1619 Project founder doxes reporter for questioning her about NYT witch hunt

Hannah-Jones felt empowered to punish Aaron Siribarium for having the audacity to ask her a question about her use of a racial slur, the same usage of which got her colleague ousted from the paper.

Libby Emmons Brooklyn NY

In an expose about the inner workings of debate among New York Times staff over the apparent forced resignation of science writer Donald McNeil Jr., it was revealed that 1619 Project founder Nikole Hannah-Jones doxed the reporter who covered the story for the Washington Free Beacon.

Hannah-Jones felt empowered to punish Aaron Siribarium for having the audacity to ask her a question about her use of a racial slur, the same usage of which got her colleague ousted from the paper.

Aaron Sibarium, who wrote the article, asked Hannah-Jones about the incident that led to McNeil's ouster from the paper. That incident, according to Sibarium, went something like this: Some years ago, McNeil chaperoned a science trip for teens to Peru.

During a frank exchange, a student asked McNeil if a student should be suspended for using the racial epithet known as the "n-word." In addressing the question, McNeil repeated the term. This was drudged up by the Daily Beast only recently, which led directly to McNeil's departure from the paper.

Executive editor Dean Baquet was reported to have sent an email to staff explaining the rationale behind McNeil's forced resignation, saying plainly that "We do not tolerate racist language regardless of intent."

It was about this statement, as regards her own use of the term, that Sirbarium asked Hannah-Jones about.

Siribarium's basis for the question to Hannah-Jones was whether she agreed with Baquet, noting that Hannah-Jones had herself used the "n-word" in a Twitter exchange in 2016. In response to a Washington Post article about what is clearly some inside baseball, Hannah-Jones wrote: "Larry Wilmore did not say, "You did it, my [n***er]." Come on, now."

Hannah Jones was referencing Larry Wilmore's routine at the White House Correspondents' Dinner with then President Barack Obama. In a follow-up, she wrote that there was a "linguistic difference" between what Wilmore said, a word which ends with an "a," and what he was accused of saying, the slur which ends in an "er." Presumably, the former is a more colloquial, jovial term while the latter should get a journalist fired for the New York Times even for just saying it once.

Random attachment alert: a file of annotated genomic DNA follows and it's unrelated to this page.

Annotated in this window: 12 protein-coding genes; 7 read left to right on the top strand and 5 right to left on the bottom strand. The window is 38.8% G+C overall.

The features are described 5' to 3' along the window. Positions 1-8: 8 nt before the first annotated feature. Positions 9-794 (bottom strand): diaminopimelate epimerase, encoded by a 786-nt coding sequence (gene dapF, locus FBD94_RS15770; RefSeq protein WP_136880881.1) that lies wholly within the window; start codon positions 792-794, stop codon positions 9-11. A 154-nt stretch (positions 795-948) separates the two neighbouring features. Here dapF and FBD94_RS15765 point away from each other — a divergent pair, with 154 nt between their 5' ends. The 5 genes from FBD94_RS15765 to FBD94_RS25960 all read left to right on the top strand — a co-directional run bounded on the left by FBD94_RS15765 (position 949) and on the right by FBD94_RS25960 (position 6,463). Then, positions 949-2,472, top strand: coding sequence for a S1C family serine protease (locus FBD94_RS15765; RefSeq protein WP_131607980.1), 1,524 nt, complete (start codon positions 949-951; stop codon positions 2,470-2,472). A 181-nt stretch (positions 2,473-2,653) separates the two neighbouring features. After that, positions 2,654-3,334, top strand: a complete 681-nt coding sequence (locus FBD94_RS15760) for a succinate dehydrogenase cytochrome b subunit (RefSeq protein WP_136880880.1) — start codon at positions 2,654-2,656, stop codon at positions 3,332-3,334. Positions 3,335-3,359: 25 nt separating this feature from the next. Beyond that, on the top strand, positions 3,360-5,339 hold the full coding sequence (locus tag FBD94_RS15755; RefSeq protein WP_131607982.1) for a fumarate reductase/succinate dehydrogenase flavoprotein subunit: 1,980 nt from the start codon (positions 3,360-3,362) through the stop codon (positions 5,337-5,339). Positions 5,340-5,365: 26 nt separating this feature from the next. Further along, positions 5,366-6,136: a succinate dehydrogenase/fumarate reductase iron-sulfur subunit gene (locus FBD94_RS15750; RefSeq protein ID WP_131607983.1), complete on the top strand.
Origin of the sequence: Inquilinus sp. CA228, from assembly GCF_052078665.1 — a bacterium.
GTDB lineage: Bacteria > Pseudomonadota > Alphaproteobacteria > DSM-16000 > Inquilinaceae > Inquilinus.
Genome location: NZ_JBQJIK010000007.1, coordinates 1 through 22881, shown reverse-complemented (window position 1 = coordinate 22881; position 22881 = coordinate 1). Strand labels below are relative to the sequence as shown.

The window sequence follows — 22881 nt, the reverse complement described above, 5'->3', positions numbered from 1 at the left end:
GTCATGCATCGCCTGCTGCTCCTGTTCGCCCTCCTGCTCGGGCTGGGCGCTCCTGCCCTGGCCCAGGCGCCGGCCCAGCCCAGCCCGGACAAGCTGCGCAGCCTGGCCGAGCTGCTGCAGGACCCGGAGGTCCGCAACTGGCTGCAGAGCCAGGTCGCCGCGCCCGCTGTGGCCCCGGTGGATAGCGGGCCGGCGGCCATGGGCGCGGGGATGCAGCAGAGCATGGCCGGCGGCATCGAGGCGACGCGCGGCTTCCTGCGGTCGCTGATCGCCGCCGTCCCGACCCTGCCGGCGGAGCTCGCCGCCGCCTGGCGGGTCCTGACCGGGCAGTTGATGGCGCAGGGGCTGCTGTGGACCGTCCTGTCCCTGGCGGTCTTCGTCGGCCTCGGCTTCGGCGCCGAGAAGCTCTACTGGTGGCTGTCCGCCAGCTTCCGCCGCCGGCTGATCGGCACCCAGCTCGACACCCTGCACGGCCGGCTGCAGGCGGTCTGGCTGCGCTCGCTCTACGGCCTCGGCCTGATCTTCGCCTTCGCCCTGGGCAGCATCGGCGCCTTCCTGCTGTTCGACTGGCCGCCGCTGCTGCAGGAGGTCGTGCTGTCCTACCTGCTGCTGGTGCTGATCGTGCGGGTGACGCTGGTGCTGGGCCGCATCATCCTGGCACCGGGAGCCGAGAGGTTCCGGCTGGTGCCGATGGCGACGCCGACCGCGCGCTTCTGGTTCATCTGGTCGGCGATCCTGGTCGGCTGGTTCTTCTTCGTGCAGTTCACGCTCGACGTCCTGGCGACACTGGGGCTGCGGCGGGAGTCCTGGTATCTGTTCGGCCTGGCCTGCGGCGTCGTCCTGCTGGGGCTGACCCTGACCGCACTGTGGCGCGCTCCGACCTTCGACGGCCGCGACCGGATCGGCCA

Hannah-Jones said it two times, on the same day, in 2016. If as Baquet said "intent doesn't matter," then Hannah-Jones should undoubtedly be up next for recommended resignation.

Siribarium asked Hannah-Jones about Baquet and her May 2, 2016 use of the offending "n-word." Instead of engaging in the question with Siribarium, Hannah-Jones punished him publicly.

Siribarium asked Hannah-Jones if, as Baquet said, intent was irrelevant in the case of her use of the unsavory word. He writes that "The Washington Free Beacon asked Hannah-Jones whether intent made a difference in her case. She responded by posting this reporter's inquiry, including his cell phone number, on Twitter, in direct violation of the website's terms of service."

Hannah-Jones later deleted the tweet.

It is as yet unclear as to whether Hannah-Jones thinks she should be let go from her Times post for doing the very thing McNeil was let go for: repeating a slur that another previously used in the context of an intellectual conversation about the use of the term itself.

Sibarium posted on Twitter Monday night that Hannah Jones' tweet had been removed and that "it was more annoying than alarming. Some nasty voice messages but nothing serious."


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